New schizophrenia research unveiled on the TEDx Sydney stage

Professor Cyndi Shannon Weickert will be speaking at the annual TEDx Sydney event being held at the Opera House on Saturday 26 April. She will present findings from her research illuminating the path to new and improved treatments for schizophrenia. She will talk about her research past, present and future, whilst reflecting on her family’s journey with the disease and her experiences as a sister and care giver.

With her team of over 20 scientists, Professor Shannon Weickert, who is Macquarie Group Foundation Chair of Schizophrenia Research, a joint position between NeuRA, UNSW Australia, and the Schizophrenia Research Institute aims to uncover the underlying biological basis of schizophrenia, focusing on hormones and immune factors, and how to turn this new understanding into treatments and eventually a cure for schizophrenia.

Schizophrenia is a devastating mental illness that ranks among the top 10 causes of disability in developed countries worldwide. It first manifests during adolescence, causing profound withdrawal from family and friends, a decrease in intellectual abilities, hallucinations and delusions.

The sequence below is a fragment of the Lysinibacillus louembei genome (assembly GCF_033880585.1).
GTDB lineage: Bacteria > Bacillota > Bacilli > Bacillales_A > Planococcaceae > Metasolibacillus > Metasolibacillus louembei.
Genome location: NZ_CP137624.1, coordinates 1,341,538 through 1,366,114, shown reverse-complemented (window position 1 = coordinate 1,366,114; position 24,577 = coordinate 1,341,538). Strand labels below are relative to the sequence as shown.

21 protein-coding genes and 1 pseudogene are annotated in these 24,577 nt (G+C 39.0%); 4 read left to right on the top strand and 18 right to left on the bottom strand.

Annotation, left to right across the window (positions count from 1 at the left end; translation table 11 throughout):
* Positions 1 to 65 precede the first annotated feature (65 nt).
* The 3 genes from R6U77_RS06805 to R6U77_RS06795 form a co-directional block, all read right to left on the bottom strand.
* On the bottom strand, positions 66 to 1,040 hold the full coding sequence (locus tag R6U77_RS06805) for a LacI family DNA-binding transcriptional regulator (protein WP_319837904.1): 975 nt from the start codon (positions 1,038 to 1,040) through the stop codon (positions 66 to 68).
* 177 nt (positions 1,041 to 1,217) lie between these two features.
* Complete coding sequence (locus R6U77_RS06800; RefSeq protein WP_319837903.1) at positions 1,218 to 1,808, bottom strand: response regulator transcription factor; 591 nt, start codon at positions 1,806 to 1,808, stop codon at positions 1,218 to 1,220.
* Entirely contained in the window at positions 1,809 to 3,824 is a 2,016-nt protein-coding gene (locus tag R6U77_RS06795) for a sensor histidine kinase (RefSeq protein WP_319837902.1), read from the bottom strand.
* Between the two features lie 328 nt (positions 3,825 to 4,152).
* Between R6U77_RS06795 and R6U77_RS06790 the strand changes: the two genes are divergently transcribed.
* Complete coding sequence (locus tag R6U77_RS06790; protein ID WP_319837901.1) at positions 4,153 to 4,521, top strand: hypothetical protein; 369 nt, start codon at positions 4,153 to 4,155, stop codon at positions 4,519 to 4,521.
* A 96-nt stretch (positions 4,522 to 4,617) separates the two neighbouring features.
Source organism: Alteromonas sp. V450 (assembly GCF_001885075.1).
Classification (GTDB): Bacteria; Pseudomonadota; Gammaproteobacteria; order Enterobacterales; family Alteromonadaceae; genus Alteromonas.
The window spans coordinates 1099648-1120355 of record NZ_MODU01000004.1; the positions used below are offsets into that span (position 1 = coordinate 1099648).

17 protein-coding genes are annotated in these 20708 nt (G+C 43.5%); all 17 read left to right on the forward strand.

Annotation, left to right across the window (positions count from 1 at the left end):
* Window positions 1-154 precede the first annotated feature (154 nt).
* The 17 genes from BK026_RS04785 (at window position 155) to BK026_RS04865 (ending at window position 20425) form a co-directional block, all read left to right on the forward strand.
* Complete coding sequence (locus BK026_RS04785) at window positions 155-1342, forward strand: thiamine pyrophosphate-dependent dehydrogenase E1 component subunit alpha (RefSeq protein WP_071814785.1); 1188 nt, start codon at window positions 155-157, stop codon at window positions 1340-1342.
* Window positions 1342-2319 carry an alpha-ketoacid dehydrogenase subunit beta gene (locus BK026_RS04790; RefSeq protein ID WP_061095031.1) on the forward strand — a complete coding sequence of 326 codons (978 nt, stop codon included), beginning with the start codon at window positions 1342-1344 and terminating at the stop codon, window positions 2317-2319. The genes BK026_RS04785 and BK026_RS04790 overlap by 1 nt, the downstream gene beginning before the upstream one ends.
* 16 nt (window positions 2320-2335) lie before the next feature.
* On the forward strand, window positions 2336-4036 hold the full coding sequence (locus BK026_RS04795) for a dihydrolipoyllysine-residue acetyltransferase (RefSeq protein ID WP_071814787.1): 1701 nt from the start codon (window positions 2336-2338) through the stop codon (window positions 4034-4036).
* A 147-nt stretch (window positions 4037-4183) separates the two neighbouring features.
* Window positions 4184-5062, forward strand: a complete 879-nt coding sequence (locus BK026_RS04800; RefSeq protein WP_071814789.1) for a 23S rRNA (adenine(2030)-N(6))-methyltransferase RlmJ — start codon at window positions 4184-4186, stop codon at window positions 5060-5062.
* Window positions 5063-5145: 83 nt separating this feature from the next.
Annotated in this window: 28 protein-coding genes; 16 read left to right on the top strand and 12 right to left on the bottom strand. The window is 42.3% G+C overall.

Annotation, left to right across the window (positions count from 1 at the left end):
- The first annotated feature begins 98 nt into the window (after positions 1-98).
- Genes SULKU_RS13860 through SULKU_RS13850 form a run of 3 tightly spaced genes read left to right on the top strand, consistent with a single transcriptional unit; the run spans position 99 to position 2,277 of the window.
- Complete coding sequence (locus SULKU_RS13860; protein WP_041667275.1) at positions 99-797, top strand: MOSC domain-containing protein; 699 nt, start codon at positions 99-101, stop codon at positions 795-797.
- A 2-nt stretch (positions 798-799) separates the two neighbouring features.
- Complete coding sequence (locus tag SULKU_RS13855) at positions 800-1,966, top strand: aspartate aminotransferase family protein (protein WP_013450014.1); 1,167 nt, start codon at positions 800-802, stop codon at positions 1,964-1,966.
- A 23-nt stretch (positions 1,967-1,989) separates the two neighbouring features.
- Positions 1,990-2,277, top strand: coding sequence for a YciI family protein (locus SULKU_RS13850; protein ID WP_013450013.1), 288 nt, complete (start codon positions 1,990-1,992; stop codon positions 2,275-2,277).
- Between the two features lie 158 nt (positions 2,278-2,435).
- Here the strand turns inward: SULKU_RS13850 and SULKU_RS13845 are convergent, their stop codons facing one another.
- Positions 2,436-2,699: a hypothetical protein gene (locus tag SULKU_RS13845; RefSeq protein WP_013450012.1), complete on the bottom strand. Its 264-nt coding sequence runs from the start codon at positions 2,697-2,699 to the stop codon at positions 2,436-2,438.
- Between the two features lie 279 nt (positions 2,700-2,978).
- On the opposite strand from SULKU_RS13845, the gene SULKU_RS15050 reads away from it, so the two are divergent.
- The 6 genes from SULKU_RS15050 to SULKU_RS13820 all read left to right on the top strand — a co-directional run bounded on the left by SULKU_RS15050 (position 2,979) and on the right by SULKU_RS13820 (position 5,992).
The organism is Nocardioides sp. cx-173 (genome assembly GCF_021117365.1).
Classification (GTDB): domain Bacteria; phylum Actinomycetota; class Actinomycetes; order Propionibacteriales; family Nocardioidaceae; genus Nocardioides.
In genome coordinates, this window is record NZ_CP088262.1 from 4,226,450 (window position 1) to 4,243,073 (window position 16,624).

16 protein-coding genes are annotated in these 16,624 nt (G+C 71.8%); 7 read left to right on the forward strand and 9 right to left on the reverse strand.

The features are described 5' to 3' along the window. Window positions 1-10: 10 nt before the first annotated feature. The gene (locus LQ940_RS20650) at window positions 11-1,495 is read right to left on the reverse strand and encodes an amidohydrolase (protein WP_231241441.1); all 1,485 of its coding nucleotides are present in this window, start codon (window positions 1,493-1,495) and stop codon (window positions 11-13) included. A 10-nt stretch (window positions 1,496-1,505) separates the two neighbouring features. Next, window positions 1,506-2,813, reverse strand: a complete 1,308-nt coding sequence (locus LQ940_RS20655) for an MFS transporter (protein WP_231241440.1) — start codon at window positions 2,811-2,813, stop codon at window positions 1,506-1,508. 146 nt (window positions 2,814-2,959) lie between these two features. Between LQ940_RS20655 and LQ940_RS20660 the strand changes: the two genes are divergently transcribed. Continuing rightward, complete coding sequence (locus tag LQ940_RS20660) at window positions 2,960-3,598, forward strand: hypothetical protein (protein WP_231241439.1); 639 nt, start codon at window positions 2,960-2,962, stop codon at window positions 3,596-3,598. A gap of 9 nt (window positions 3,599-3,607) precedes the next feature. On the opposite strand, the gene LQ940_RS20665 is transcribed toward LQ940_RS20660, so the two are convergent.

Professor Shannon Weickert has dedicated her life to helping those suffering from schizophrenia. Hers is a story of loss, survival and a strong faith in science.

In 2008, her twin brother Scott, a schizophrenia sufferer who she was trying to save, died in the family home they grew up in whilst she was back home in New York for Thanksgiving. Though too late to save Scott’s life, Cyndi’s tireless and brave quest to save others with the disease continues.

Prof Shannon Weickert leads her laboratory based at Neuroscience Research Australia (NeuRA). Her work has broad impact beyond psychiatry including examining molecular mechanisms by which hormones and growth factors cooperate to control gene expression, also experimental examination of how sex hormones impact social development in adolescence.

She has made pivotal contributions to the conceptualisation of schizophrenia as a neurodevelopmental disorder and is best known for her pioneering work on brain-derived neurotropic factor (BDNF) and oestrogen receptor.

At the TEDx event, Prof Shannon Weickert will be discussing the results of a new and currently unpublished paper.